Ending unemployment benefit early to fill jobs didn’t work, says state rep
SALT LAKE CITY — Utah’s governor ended the federal pandemic unemployment benefit of $300 a week in June to move laid-off Utah workers into open jobs, but that didn’t pan out, says a state lawmaker.
Job creation in the country fell flat in August. About 235,000 jobs were filled but expectations were for 720,000 new hires.
But the US jobless rate fell from 5.4% to 5.2%. And Utah is the envy of all states with an unemployment rate of 2.6% in August, second only to Nebraska at 2.5%.
Banker and lawmaker weighs in on end of unemployment benefit
Utah state Rep. Robert Spendlove, who is the Economic and Public Policy officer at Zions Bank, joined Inside Sources to break down what’s going on with the economy nationally and statewide.
Spendlove said 235,000 jobs created in a normal month would be excellent, but the US is still 5 million jobs down from its pre-pandemic peak.
He said a few weeks ago he started to see early indicators of an economic slump, such as in-person dining and airline reservations dropping. The national jobs report Friday confirmed those suspicions.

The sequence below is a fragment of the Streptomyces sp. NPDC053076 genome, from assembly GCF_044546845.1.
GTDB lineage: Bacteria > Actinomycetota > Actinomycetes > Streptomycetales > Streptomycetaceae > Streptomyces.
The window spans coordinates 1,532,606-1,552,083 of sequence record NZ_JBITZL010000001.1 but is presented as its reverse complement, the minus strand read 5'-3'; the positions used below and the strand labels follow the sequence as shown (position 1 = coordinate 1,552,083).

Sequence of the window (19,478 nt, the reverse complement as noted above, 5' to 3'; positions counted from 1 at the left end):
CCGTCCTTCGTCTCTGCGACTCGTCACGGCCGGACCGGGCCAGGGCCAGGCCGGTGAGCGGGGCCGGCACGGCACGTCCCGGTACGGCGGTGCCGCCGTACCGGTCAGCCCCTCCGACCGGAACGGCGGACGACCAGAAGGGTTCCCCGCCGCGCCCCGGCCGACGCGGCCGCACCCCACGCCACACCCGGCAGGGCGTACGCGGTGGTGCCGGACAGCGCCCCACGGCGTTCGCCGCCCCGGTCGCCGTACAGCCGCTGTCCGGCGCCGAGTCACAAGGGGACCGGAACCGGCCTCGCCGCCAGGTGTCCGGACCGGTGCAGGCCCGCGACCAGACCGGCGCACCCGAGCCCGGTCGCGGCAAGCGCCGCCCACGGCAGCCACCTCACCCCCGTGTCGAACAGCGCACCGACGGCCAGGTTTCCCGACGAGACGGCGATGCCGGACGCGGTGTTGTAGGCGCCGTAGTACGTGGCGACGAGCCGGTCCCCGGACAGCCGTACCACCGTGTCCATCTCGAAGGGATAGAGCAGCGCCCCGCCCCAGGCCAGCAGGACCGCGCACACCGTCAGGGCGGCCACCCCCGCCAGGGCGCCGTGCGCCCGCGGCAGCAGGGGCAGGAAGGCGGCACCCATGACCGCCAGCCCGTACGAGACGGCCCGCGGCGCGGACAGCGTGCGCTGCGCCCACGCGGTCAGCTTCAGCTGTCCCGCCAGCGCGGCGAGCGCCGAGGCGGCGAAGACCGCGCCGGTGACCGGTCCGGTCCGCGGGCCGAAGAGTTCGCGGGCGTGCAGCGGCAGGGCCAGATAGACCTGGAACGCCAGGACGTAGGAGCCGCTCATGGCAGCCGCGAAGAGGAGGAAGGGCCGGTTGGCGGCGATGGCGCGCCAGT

‘Back to normal’
Congress’ historic expansion of the expanded unemployment benefit expired nationwide last weekend.
Laid-off Utahns lost their weekly $300 federal pandemic-unemployment benefit on June 26.
“This is the natural next step in getting the state and people’s lives back to normal,” Gov. Spencer Cox said in May while announcing the end to the $300 unemployment benefit.
“There was a theory that as those enhanced unemployment benefits ended, that it would pull more people back into the labor force. What’s interesting is at least up till this point, we haven’t seen clear signs of that. So the states that didn’t end the unemployment insurance early and the states that did are seeing similar employment patterns,” Spendlove said.
Child care during the pandemic
Spendlove said data showed women re-entering the work force in spring but that trend reversed itself in August.
“We saw a very low number. Only about 20% of the people coming into the labor force were women. And so we continue to see that struggle, and I think that’s directly tied to childcare,” he said.
Inside Sources with Boyd Matheson can be heard weekdays from 1 p.m. to 3 p.m. on KSL NewsRadio. Users can find the show on the KSL NewsRadio website and app.